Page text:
DAY ONE: THE ADVENTURE BEGINS
(I was excited about the fact that we were closer to Tokyo than to Washington, DC.)
(This is Mount McKinley--I think.)
(I took this photo at about eight p.m. Sunset is still hours away.)
Monday morning we drove the three hours to the entrance to Denali National Park. From there we caught a bus for a six-hour ride to the end of the park road. Here's a glimpse of some of the amazing sights along the way:
(Mama Grizzly and her two cubs. I'm not sure which is the mama and which are the kids. Obviously teenagers, likely soon to leave the nest.)
(On a break to stretch our legs. That's our bus driver in front, Kirsty from New Zealand.)
(Our first glimpse of "The Mountain")
(Denali decided to peek his head out for us.)
We arrived at Kantishna Road House, the lodge at the very end of the Denali Park Road, around eight p.m., where we were treated to a delicious dinner. There's a river called Moose Creek that runs right behind the roadhouse. Here's what it looked like at 9:40 pm:
On Tuesday we took a guided hike to the McKinley-Bar River. The day was clear and we had some spectacular views of Mount McKinley.
(Heather, our guide, showing us how this rock was scraped up by a glacier.)
(Autumn has already arrived in Alaska.)
We got back just in time to try our hand at goldpanning.
(Wait, did Curly find something? Alas, no. We walked away emptyhanded.)
While Joe and the older two boys went for a bike ride, Moe and I took another guided hike with Heather. We hiked straight up for about a mile and then along a ridge. Another clear day, more beautiful views of The Mountain.
(Kantishna, our home away from home)
Upon our return we were introduced to some sled dogs in training.
(This is Emmitt Peters, Junior. His dad, Emmitt Senior, won the Iditarod race in 1975.)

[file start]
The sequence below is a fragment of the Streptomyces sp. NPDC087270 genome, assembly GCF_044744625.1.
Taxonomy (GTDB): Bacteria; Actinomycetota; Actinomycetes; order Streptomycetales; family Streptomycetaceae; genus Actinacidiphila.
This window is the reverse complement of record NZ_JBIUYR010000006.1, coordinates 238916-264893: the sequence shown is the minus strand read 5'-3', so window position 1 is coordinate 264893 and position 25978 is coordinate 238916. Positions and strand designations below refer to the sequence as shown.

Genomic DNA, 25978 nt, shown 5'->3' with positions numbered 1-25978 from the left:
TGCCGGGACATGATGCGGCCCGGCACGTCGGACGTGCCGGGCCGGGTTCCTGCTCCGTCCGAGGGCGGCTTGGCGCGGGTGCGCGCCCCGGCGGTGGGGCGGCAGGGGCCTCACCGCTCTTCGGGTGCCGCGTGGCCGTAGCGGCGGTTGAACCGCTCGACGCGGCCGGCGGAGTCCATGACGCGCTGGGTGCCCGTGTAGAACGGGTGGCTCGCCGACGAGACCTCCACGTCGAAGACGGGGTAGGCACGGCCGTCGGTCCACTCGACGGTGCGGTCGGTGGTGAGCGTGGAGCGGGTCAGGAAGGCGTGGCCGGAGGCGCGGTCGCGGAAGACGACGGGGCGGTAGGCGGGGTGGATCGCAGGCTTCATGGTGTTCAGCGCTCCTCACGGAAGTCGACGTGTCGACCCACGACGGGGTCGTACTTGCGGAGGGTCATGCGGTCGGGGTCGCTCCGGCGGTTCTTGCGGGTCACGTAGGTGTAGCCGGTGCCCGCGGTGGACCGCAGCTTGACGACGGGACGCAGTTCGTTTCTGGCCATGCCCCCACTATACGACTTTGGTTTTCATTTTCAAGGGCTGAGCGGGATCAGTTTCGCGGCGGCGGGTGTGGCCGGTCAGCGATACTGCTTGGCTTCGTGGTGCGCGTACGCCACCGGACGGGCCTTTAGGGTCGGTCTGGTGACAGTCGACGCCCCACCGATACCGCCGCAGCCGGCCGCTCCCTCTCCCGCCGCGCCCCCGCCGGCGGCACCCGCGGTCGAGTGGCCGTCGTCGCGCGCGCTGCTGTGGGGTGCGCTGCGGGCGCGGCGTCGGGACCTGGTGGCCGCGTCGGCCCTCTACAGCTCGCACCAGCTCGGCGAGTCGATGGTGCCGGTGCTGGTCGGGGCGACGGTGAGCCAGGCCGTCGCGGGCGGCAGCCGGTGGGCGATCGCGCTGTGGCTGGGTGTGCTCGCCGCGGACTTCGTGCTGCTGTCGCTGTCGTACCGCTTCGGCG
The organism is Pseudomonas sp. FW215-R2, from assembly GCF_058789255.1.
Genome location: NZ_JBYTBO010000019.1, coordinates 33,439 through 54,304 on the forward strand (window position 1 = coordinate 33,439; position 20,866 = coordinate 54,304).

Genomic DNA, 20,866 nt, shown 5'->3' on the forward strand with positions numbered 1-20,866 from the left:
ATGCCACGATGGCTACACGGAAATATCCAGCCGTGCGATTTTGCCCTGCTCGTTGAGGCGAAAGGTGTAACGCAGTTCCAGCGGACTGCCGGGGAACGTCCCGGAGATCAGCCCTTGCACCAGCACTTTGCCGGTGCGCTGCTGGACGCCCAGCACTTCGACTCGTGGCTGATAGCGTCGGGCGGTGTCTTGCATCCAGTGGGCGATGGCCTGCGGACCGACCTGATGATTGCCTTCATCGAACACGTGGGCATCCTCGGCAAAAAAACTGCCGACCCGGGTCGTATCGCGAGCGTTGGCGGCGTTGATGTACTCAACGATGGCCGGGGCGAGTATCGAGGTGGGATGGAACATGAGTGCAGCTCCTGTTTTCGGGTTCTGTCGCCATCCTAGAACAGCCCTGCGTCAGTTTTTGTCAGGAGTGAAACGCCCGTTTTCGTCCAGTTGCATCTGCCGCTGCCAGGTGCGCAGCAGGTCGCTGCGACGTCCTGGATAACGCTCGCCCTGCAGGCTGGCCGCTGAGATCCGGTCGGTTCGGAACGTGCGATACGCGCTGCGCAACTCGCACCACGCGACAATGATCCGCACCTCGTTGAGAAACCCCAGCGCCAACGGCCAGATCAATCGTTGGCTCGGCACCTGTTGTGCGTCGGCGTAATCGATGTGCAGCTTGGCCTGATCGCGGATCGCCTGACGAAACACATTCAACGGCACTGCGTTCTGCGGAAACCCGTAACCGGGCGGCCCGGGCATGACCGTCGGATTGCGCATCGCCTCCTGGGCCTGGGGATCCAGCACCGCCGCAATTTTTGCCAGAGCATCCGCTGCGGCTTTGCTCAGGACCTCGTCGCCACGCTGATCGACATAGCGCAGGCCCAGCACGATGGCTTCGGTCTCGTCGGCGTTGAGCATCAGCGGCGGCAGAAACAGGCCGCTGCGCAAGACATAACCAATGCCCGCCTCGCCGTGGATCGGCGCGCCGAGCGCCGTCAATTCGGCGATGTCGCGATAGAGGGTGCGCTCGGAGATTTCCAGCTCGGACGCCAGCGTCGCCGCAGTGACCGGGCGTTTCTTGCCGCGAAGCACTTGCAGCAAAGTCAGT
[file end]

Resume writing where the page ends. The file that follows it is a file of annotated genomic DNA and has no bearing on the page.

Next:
(The original Kantishna roadhouse)
The boys had some time to do some fly fishing with Dad before dinner.
We bid good-bye to Kantishna and boarded the bus for the long ride out of Denali Park. It was cloudy and drizzly in the early morning, and bright and sunny by afternoon. Even though we couldn't see the mountain, this ride was just as exciting as the first:
(The Ptarmigan, Alaska's state bird.)
(Grizzly Number One)
(That's a dall sheep. We saw lots of those, looking like tiny white dots on the mountains.)
(Grizzly Number Two, Three, and Four)
(Grizzly Number Five. Don't worry, we were safe inside the bus.)
(Grizzly Six, Seven, and Eight.)
We spent two nights at a place called Chena Hot Springs, about an hour's drive north of Fairbanks. Here you can soak in a hot spring, swim in their geothermal-heated pool, go horseback riding, hike, and eat the fresh vegetables they grow on their property. This is the view we had from our little balcony:
After a late breakfast Joe and the boys took a horseback ride while I took a dip in the hot pool. After that we took a lovely hike.
We explored the grounds of the resort, and admired the gardens, greenhouses, and the beautiful flowers planted everywhere.
(I was excited when I saw this mint. That night when I ordered a mojito at the bar, I was told they didn't have any of those. Go figure.)
(The long hours of daylight help the vegetables grow extra-big. Check out the size of this parsley.)
(And this will be the first time I've ever seen a walrus head hanging on a wall.)
DAY SEVEN: THE LAST DAY
We set our alarms for two a.m. on our very last night in Alaska in hopes of seeing the Northern Lights. We weren't disappointed!
(Even at 2 am, there is light on the horizon.)
After a few more hours' sleep, we had another late breakfast and took a tour of Chena Hot Springs' ice museum before heading back to Fairbanks.
We took a small detour to check out the Trans-Alaska Pipeline.
(We saw this across the road from the pipeline. Drill, Baby, Drill!!)
Back in Fairbanks we had a few hours to kill, and decided to check out the uber-touristy Pioneer Park; formerly known as "Alaskaland." Quite possibly the tackiest place in all of Alaska, but teeming with families with kids. Not a bad way to spend an afternoon. And it's free.
And finally, the most important place we visited that day:
After Mass, it was dinner at The Cookie Jar (Guy Fieri ate there once), then off to the airport for the long flight home. We left Fairbanks Saturday night, arrived home on Sunday, and walked around like zombies for the rest of the day. The adventure is over, but it's good to be home!
Later I'll tell you more about the churches we attended, and maybe some deep thoughts about what we saw and learned on our vacation; meanwhile, thanks for letting me share some of our memories with you.
And if you're not already bored out of your skull after scrolling through this mega-post, check out Conversion Diary for more Quick Takes. They are sure to be much quicker and more entertaining than mine. Have a wonderful weekend!